On a Personal Level: The Impact of ESOL Classes
Some interesting stories about attendees of the Library’s ESOL classes, from reports by their teachers:
One teacher at the St. George Library Center in Staten Island cited a student from Mexico City who had been in the United States for two-and-a-half years, knowing very little English at all. He had been working in the kitchen of a Manhattan restaurant with the same group of co-workers from the time he arrived, but he was afraid to speak to them until he learned English in our program last spring. His teacher reported, “He is jubilant that he can now actually speak to and befriend those people whom he has ‘known’ for more than two years. Suddenly his life is full of friends who socialize together, to whom he can talk about his life in his home country, show his drawings, and even teach to cook. His life, he says, is transformed.”
Another teacher, at our Washington Heights Branch, reported about Jean, who had begun a career as a lawyer in Haiti, but left to come to New York with his wife and daughter because of the violence and political instability in his home country. He came without knowing English at all, but studied with enormous concentration in our classes and in his studies on his own at home. When he first started in our program, he was working as a hospital orderly, in a job he got through an agency that paid very little. His teacher reported, “By the end of the class term, his English had improved so much that the hospital approached him about working directly for them, not only as an orderly, but as a translator.” He’s currently looking to continue his studies by enrolling part-time in a local community college to get an American degree.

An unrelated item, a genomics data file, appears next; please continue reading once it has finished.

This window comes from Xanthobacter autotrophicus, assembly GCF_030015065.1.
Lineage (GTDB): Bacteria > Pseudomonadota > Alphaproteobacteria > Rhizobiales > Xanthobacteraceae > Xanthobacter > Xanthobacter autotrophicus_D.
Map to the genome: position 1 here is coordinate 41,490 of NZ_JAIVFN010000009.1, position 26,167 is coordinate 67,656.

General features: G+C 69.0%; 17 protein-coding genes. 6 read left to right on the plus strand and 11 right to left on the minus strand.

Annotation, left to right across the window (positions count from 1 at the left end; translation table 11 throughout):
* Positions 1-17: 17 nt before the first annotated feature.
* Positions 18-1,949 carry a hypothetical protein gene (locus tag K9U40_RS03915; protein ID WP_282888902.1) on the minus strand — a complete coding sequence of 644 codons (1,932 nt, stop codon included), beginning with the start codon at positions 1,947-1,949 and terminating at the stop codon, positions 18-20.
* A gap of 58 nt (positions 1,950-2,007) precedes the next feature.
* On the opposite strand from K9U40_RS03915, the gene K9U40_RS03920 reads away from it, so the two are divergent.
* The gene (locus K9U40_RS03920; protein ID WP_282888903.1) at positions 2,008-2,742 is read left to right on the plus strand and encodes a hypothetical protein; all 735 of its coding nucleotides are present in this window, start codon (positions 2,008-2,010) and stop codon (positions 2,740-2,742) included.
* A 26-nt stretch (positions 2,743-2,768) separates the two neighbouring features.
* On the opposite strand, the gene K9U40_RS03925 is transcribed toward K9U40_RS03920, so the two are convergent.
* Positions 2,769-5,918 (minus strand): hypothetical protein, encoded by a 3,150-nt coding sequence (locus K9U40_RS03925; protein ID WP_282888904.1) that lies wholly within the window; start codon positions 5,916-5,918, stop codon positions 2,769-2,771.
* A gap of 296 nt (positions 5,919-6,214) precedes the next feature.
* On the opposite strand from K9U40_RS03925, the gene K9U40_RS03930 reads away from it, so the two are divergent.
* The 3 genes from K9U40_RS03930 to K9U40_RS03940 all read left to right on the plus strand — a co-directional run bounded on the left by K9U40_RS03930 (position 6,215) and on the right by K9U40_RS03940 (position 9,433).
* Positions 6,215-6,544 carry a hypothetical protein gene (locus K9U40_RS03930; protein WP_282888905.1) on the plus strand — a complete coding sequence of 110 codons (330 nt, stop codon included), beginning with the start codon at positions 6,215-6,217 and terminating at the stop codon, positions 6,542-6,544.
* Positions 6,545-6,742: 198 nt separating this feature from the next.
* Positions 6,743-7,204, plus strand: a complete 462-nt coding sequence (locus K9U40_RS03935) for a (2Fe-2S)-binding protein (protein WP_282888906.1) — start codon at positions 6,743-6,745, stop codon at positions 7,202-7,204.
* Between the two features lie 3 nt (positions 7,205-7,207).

Another student at Washington Heights, Ana Maria, from Mexico, proudly reported that, thanks to what she learned in class, she was able to communicate with a doctor by herself for the first time when she needed medical treatment after falling and injuring her arm. Wojciech, another St. George student, a 21-year-old electrician from Poland who had been working only sporadically, was so excited at the small party held on the final day of class that he couldn’t take a bite to eat. He had just that day finally landed a position as an electrician — a full-time job with benefits. “He got the job because of his abilities as an electrician,” said his teacher, “and because he was able to express himself in English! . . . As his teacher, I was a proud as a new papa bird!”
Finally, as testimony to the long-lasting impact of our program, there’s the example of Lynn, a former student of our teacher at the Dongan Hills Branch in Staten Island. Lynn contacted her former teacher in the spring, asking to use her as a job reference. Soon thereafter, Lynn proudly announced that she had secured a position as an ESOL teacher herself, working at a private school in Manhattan’s Chinatown, expressing how delighted she was to be able to give back to the community because she felt that she had received so much.
NYPL's ESOL classes at the St. George Library Center and the Dongan Hills and Washington Heights Branches have been made possible by generous gifts from Dwight and Julie Anderson and from a private family foundation.